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NZ dollar may gain against Yen on US rescue package

By Paul McBeth

Monday 29th September 2008

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The New Zealand dollar may rise on the prospect of the US$700 billion financial rescue package’s approval by Congress, giving investors more confidence to buy high yield assets funded with loans in Japan’s currency.

US lawmakers are reviewing the agreement reached over the weekend, and had hoped to have the proposal ready in time for the opening of the Asian markets. Once they have reached agreement, the legislation will be voted on in the House as soon as today.

“Expect to see a knee-jerk rally in global equity markets and an improvement in investor confidence will likely underpin crosses like NZD/JPY,” said Danica Hampton, currency strategist at Bank of New Zealand. “At the same time it will bolster the US economy,” strengthening the US dollar against the kiwi.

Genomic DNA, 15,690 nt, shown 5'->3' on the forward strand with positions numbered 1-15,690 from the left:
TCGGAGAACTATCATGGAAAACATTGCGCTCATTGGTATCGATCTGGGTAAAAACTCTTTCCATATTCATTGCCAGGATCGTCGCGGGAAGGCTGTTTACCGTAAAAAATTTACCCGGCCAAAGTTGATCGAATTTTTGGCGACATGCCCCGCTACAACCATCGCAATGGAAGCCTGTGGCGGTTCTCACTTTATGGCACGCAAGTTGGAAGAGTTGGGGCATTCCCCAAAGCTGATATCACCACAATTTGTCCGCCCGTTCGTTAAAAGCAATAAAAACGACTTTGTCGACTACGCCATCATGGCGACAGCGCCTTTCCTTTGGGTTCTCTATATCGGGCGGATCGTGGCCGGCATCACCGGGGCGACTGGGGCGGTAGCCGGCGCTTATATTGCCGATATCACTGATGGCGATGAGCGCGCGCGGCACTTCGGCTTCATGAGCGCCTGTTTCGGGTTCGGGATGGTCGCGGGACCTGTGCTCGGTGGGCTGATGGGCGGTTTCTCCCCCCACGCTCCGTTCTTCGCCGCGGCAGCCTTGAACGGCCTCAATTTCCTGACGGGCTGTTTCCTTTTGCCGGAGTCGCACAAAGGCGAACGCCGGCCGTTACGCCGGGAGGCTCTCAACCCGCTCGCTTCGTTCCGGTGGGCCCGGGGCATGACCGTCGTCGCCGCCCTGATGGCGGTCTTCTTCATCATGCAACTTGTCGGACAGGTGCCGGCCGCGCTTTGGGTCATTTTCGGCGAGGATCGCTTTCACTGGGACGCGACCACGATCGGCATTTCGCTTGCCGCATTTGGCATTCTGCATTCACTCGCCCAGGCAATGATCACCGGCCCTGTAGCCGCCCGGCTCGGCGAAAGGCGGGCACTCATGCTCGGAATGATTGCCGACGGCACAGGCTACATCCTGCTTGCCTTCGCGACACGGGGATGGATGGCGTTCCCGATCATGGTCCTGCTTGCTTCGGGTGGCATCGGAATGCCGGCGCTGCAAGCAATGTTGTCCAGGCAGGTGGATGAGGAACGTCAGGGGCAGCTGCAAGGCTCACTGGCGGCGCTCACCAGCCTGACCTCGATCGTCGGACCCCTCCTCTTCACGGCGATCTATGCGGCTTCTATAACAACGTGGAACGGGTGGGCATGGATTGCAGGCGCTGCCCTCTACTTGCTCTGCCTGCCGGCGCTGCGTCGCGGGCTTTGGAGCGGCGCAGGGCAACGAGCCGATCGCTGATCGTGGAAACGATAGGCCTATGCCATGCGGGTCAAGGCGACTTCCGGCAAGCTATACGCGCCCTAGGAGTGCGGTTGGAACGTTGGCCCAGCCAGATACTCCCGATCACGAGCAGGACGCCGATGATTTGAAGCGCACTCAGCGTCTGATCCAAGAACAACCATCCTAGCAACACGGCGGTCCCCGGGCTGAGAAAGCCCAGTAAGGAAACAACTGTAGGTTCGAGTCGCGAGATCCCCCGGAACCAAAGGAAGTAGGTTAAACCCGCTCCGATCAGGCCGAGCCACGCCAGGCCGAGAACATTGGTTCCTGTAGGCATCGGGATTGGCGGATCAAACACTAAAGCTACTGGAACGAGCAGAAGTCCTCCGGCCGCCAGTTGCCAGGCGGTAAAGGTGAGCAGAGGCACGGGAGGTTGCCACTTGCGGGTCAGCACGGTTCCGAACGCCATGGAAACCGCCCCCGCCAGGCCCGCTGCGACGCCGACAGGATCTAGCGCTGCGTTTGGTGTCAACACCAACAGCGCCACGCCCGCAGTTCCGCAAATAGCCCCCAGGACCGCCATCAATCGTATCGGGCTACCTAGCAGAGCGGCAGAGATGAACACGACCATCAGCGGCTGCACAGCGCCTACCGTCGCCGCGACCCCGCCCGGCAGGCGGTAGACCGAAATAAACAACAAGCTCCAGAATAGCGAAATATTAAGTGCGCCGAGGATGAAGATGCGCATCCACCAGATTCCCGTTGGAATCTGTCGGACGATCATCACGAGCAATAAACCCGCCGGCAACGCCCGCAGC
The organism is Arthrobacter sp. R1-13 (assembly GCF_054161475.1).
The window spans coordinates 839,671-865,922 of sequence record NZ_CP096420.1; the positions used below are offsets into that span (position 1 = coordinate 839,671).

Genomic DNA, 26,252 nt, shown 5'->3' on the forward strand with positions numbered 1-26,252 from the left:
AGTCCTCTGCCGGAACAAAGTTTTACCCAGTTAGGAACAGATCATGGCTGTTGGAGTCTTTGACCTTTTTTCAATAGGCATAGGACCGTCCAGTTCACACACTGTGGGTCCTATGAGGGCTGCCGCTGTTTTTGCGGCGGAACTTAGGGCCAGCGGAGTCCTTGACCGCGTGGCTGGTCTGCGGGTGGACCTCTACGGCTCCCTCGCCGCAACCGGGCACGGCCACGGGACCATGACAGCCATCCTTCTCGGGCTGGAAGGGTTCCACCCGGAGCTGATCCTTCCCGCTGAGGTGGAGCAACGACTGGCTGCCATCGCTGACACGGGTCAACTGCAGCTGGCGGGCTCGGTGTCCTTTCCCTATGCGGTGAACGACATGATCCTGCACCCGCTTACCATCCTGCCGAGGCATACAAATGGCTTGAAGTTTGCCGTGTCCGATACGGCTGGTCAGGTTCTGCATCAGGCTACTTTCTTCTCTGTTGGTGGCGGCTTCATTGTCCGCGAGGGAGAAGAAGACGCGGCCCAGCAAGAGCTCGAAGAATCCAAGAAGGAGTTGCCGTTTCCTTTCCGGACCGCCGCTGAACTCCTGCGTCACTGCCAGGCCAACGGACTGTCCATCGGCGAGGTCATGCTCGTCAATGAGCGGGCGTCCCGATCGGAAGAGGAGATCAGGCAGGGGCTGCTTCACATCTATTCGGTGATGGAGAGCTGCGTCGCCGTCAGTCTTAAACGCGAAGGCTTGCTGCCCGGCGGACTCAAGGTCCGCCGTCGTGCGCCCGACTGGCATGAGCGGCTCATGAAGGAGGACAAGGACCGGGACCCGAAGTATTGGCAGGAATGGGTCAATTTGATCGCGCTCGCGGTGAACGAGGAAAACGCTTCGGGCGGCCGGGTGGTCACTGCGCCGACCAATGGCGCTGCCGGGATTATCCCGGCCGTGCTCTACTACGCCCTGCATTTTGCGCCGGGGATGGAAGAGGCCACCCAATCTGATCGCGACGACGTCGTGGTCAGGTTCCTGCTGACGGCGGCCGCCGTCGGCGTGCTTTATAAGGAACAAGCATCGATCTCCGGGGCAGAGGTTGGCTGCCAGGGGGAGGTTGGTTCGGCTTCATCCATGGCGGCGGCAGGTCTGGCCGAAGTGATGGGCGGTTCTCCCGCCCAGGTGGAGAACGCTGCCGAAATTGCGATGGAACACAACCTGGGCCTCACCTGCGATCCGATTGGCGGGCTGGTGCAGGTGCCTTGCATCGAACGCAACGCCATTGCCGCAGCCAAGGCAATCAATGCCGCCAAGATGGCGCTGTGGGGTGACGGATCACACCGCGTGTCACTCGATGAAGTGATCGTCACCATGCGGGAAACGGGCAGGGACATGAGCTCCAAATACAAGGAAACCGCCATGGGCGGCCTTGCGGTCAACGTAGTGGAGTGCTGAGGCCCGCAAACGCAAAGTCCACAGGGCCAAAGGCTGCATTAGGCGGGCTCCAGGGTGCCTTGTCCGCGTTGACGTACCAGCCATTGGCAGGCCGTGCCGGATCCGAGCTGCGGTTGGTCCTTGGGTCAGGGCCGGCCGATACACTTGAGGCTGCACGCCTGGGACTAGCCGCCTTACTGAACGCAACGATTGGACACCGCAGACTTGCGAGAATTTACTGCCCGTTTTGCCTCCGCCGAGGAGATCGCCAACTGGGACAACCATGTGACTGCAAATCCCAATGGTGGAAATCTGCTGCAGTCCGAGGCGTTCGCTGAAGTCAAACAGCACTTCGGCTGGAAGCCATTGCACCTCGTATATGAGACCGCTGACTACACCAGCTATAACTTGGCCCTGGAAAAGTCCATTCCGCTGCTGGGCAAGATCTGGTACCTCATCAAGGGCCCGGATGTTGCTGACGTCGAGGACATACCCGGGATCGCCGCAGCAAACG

The New Zealand dollar recently traded at 72.75 yen and has dropped from more than 81 yen in July. It rose to 68.75 US cents from 68.60 cents in New York on Friday.

As the Reserve Bank continues to cut the official cash rate (OCR), Hampton predicts the kiwi will continue its downward trend, falling to 62 cents by the end of the year, and 60 cents by early 2009.

The central bank began loosening monetary policy in July by cutting 25 basis points from the OCR, and reduced it by a further 50 points earlier this month. BNZ head of research Stephen Toplis expects the central bank will lower the rate by 50 points to 7% next month.

Figures last week confirmed New Zealand’s economy is in recession and the Treasury has predicted it won’t revive until the fourth quarter. BNZ’s Toplis said the economy may shrink 0.5% in the third quarter.

Investors will get more evidence of the pace of the economy today, with the release of merchandise trade and credit aggregate figures for August.

Exports may have slowed, reflecting the impact of drought on farm output, while weakening domestic economy and lower oil prices trim imports. The credit aggregates may show personal credit growth is continuing to slow, said Shamubeel Eaqub, economist at Goldman Sachs JBWere.

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